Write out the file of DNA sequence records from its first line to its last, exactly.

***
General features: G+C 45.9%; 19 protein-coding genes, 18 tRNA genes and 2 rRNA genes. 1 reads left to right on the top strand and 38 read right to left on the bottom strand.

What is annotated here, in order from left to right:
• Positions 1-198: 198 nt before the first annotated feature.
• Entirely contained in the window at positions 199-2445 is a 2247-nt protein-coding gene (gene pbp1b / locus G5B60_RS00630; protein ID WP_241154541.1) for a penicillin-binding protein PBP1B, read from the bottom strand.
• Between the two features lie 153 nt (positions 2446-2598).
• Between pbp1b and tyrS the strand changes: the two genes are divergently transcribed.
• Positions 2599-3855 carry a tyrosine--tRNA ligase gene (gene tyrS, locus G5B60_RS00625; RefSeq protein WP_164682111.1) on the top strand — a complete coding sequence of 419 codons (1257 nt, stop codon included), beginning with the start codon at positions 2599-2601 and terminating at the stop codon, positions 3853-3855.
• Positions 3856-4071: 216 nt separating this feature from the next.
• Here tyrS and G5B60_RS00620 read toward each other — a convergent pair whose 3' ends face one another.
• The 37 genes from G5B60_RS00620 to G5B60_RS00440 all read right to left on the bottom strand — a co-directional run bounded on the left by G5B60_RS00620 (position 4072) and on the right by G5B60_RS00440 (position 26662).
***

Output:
General features: G+C 45.9%; 19 protein-coding genes, 18 tRNA genes and 2 rRNA genes. 1 reads left to right on the top strand and 38 read right to left on the bottom strand.

What is annotated here, in order from left to right:
• Positions 1-198: 198 nt before the first annotated feature.
• Entirely contained in the window at positions 199-2445 is a 2247-nt protein-coding gene (gene pbp1b / locus G5B60_RS00630; protein ID WP_241154541.1) for a penicillin-binding protein PBP1B, read from the bottom strand.
• Between the two features lie 153 nt (positions 2446-2598).
• Between pbp1b and tyrS the strand changes: the two genes are divergently transcribed.
• Positions 2599-3855 carry a tyrosine--tRNA ligase gene (gene tyrS, locus G5B60_RS00625; RefSeq protein WP_164682111.1) on the top strand — a complete coding sequence of 419 codons (1257 nt, stop codon included), beginning with the start codon at positions 2599-2601 and terminating at the stop codon, positions 3853-3855.
• Positions 3856-4071: 216 nt separating this feature from the next.
• Here tyrS and G5B60_RS00620 read toward each other — a convergent pair whose 3' ends face one another.
• The 37 genes from G5B60_RS00620 to G5B60_RS00440 all read right to left on the bottom strand — a co-directional run bounded on the left by G5B60_RS00620 (position 4072) and on the right by G5B60_RS00440 (position 26662).